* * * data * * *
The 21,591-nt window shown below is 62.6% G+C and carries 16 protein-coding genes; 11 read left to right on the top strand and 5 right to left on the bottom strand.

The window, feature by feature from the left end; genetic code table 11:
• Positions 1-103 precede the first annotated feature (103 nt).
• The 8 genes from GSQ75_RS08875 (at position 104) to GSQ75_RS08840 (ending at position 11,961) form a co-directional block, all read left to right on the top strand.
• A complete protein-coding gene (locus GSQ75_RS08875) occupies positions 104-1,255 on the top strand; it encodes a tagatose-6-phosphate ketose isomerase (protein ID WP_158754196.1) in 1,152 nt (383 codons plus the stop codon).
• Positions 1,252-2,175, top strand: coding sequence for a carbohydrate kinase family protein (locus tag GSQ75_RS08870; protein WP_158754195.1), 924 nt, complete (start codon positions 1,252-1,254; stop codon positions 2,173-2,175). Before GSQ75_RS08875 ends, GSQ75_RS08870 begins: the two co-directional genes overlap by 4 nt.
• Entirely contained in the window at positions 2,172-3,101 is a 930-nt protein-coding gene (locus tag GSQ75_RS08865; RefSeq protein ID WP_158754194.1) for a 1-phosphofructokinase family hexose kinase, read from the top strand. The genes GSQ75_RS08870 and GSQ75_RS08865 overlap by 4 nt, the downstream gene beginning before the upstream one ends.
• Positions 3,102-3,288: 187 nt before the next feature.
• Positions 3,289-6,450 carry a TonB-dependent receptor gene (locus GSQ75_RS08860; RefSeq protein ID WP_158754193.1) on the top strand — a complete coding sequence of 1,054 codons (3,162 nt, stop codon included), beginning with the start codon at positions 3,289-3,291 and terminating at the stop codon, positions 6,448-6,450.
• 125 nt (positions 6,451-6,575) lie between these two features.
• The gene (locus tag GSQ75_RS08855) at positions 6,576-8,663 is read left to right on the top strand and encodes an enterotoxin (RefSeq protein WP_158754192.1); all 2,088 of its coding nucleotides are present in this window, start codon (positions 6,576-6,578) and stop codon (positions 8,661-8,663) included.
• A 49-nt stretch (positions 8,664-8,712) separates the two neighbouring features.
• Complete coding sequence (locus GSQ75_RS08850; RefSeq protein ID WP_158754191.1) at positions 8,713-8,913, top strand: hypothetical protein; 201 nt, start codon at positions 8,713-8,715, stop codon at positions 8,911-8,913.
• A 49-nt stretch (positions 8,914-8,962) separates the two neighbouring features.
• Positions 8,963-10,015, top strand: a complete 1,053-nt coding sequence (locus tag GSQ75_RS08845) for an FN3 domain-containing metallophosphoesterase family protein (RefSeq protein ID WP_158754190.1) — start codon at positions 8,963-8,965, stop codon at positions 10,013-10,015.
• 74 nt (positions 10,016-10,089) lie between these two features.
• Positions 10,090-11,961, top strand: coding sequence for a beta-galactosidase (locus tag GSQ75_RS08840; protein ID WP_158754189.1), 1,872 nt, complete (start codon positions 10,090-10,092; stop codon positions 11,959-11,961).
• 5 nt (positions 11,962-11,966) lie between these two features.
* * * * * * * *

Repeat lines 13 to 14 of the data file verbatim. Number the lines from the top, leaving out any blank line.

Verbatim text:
• Complete coding sequence (locus GSQ75_RS08850; RefSeq protein ID WP_158754191.1) at positions 8,713-8,913, top strand: hypothetical protein; 201 nt, start codon at positions 8,713-8,715, stop codon at positions 8,911-8,913.
• A 49-nt stretch (positions 8,914-8,962) separates the two neighbouring features.